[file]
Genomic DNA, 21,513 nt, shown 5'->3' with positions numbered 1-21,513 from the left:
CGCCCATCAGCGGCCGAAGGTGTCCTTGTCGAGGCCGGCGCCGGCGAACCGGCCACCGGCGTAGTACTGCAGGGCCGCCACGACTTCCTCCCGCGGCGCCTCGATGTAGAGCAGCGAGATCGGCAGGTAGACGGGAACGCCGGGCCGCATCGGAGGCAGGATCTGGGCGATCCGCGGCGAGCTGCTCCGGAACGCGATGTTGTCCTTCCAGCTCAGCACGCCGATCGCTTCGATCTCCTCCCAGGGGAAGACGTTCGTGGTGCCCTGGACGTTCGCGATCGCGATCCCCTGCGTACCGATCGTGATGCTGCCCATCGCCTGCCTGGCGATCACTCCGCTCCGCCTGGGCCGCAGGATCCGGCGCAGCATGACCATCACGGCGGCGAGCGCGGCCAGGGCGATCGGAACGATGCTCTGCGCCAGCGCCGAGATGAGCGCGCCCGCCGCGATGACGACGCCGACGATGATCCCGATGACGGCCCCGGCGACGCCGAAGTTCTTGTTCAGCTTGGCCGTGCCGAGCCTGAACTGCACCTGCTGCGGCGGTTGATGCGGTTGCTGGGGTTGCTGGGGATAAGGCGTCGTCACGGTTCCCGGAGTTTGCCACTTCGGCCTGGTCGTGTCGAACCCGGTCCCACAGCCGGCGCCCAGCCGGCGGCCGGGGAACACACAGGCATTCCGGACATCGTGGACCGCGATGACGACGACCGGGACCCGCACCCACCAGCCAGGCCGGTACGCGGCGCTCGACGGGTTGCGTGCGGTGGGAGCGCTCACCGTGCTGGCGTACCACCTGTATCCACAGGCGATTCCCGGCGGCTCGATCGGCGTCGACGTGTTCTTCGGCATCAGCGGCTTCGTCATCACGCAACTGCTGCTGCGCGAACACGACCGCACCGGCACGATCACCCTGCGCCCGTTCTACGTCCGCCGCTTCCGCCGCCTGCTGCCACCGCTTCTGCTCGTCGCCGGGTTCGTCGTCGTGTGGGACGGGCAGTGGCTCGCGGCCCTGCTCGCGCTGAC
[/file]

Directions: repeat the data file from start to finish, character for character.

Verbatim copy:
Genomic DNA, 21,513 nt, shown 5'->3' with positions numbered 1-21,513 from the left:
CGCCCATCAGCGGCCGAAGGTGTCCTTGTCGAGGCCGGCGCCGGCGAACCGGCCACCGGCGTAGTACTGCAGGGCCGCCACGACTTCCTCCCGCGGCGCCTCGATGTAGAGCAGCGAGATCGGCAGGTAGACGGGAACGCCGGGCCGCATCGGAGGCAGGATCTGGGCGATCCGCGGCGAGCTGCTCCGGAACGCGATGTTGTCCTTCCAGCTCAGCACGCCGATCGCTTCGATCTCCTCCCAGGGGAAGACGTTCGTGGTGCCCTGGACGTTCGCGATCGCGATCCCCTGCGTACCGATCGTGATGCTGCCCATCGCCTGCCTGGCGATCACTCCGCTCCGCCTGGGCCGCAGGATCCGGCGCAGCATGACCATCACGGCGGCGAGCGCGGCCAGGGCGATCGGAACGATGCTCTGCGCCAGCGCCGAGATGAGCGCGCCCGCCGCGATGACGACGCCGACGATGATCCCGATGACGGCCCCGGCGACGCCGAAGTTCTTGTTCAGCTTGGCCGTGCCGAGCCTGAACTGCACCTGCTGCGGCGGTTGATGCGGTTGCTGGGGTTGCTGGGGATAAGGCGTCGTCACGGTTCCCGGAGTTTGCCACTTCGGCCTGGTCGTGTCGAACCCGGTCCCACAGCCGGCGCCCAGCCGGCGGCCGGGGAACACACAGGCATTCCGGACATCGTGGACCGCGATGACGACGACCGGGACCCGCACCCACCAGCCAGGCCGGTACGCGGCGCTCGACGGGTTGCGTGCGGTGGGAGCGCTCACCGTGCTGGCGTACCACCTGTATCCACAGGCGATTCCCGGCGGCTCGATCGGCGTCGACGTGTTCTTCGGCATCAGCGGCTTCGTCATCACGCAACTGCTGCTGCGCGAACACGACCGCACCGGCACGATCACCCTGCGCCCGTTCTACGTCCGCCGCTTCCGCCGCCTGCTGCCACCGCTTCTGCTCGTCGCCGGGTTCGTCGTCGTGTGGGACGGGCAGTGGCTCGCGGCCCTGCTCGCGCTGAC